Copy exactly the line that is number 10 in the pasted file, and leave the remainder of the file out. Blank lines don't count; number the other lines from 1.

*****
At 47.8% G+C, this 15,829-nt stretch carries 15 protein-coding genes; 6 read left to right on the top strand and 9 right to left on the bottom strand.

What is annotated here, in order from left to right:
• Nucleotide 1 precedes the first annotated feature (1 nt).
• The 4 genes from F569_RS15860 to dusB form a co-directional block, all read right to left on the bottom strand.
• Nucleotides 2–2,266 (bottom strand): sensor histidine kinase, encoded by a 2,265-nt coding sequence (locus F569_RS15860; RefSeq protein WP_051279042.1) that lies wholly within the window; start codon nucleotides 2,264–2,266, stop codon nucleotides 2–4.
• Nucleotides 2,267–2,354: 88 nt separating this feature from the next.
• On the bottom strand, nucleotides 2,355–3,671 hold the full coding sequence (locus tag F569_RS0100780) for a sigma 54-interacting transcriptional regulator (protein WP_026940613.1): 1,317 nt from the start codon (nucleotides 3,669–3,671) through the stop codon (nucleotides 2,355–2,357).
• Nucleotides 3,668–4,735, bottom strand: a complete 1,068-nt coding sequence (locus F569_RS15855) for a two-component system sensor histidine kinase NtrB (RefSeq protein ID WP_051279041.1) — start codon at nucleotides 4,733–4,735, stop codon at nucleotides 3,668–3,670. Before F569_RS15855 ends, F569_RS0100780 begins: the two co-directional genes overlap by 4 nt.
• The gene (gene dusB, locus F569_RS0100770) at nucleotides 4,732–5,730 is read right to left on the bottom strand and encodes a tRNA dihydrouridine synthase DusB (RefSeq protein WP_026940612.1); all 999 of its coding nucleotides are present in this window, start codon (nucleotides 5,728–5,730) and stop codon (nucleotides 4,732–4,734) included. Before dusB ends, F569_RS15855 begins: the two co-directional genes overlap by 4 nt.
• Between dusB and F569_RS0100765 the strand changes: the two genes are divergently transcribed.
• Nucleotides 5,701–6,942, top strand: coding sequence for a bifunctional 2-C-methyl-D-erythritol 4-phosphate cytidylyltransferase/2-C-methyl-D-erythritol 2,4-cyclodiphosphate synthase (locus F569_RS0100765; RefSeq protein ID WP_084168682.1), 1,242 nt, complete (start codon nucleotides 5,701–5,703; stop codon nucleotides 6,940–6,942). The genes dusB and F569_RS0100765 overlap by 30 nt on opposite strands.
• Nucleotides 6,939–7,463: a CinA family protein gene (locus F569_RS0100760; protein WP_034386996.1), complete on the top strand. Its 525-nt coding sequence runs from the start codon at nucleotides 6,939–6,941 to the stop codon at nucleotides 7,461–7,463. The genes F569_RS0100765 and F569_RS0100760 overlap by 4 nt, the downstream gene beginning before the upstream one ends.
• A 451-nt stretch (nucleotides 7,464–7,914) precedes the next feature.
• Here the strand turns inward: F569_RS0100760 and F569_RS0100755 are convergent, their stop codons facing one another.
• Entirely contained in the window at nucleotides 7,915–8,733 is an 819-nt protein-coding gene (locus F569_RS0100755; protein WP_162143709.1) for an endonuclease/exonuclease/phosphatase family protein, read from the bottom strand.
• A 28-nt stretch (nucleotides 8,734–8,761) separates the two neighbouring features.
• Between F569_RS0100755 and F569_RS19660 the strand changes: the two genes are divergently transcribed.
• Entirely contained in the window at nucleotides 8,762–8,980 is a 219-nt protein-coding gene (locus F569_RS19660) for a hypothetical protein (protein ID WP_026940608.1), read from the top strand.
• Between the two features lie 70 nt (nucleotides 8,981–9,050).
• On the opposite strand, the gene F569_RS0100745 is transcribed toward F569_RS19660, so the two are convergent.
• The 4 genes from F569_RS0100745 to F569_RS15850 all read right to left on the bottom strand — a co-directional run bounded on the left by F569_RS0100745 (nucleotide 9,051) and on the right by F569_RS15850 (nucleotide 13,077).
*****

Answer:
• Between dusB and F569_RS0100765 the strand changes: the two genes are divergently transcribed.